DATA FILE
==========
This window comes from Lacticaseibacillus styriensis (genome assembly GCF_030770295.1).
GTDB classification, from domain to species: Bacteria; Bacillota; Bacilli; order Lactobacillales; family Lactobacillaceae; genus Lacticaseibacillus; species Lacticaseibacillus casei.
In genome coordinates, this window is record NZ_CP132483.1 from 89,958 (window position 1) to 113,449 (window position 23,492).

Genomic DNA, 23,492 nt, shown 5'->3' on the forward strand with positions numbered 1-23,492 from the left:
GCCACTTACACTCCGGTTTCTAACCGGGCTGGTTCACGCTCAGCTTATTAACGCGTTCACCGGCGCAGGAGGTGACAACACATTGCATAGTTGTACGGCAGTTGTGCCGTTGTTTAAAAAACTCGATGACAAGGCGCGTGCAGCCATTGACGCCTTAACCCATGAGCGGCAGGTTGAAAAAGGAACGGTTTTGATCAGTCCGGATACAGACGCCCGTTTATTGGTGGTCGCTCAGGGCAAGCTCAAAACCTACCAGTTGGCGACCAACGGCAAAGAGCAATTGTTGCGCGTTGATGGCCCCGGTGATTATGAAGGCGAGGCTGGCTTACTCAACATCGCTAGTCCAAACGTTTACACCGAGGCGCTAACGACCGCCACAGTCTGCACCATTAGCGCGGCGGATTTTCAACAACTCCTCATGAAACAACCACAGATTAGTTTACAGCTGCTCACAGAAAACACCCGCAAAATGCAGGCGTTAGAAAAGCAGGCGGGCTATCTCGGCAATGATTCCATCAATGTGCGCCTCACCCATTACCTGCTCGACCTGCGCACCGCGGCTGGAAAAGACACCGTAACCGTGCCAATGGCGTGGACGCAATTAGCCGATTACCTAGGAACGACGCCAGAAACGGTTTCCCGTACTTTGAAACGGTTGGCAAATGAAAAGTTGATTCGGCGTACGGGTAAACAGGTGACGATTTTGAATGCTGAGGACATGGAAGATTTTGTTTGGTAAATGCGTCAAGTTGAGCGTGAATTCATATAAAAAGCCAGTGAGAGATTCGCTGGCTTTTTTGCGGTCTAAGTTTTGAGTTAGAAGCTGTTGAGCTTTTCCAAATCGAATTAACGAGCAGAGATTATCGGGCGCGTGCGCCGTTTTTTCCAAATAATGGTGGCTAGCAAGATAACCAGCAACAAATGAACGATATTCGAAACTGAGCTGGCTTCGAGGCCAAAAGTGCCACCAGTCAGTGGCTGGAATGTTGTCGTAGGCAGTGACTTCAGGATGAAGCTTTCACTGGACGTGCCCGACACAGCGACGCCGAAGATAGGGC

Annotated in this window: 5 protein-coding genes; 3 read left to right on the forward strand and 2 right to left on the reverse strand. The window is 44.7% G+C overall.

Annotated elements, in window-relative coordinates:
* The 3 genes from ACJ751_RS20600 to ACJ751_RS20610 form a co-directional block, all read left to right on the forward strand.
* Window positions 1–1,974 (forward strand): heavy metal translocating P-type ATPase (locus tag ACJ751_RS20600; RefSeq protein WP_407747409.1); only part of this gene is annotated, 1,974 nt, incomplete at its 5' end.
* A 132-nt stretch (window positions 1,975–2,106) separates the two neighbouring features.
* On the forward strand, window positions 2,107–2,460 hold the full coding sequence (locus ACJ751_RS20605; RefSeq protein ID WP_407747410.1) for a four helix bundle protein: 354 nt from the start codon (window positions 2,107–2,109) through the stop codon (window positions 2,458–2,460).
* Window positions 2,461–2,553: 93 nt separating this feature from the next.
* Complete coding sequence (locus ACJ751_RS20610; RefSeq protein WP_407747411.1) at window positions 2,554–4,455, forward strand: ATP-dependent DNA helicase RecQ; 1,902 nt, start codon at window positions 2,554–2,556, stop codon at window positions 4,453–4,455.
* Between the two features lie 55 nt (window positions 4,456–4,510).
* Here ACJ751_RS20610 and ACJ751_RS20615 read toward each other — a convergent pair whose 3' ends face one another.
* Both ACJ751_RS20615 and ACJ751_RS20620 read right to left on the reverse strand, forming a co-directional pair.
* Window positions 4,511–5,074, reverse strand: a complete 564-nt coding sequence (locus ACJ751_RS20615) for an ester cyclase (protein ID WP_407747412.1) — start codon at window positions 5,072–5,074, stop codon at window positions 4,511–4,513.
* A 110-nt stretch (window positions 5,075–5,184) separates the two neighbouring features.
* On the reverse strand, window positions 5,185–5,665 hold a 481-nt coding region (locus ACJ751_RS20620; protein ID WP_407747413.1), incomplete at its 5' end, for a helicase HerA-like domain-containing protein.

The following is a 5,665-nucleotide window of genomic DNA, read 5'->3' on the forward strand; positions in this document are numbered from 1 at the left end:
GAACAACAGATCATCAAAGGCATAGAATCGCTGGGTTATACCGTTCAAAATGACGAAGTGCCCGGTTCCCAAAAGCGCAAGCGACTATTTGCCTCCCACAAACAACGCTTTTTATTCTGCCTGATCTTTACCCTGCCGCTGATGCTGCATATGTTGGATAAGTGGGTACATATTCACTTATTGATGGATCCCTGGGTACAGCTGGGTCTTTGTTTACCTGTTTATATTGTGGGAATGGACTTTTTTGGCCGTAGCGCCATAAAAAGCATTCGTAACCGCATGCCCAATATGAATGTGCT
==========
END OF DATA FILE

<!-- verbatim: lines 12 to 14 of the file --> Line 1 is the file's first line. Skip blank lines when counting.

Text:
* Window positions 2,461–2,553: 93 nt separating this feature from the next.
* Complete coding sequence (locus ACJ751_RS20610; RefSeq protein WP_407747411.1) at window positions 2,554–4,455, forward strand: ATP-dependent DNA helicase RecQ; 1,902 nt, start codon at window positions 2,554–2,556, stop codon at window positions 4,453–4,455.
* Between the two features lie 55 nt (window positions 4,456–4,510).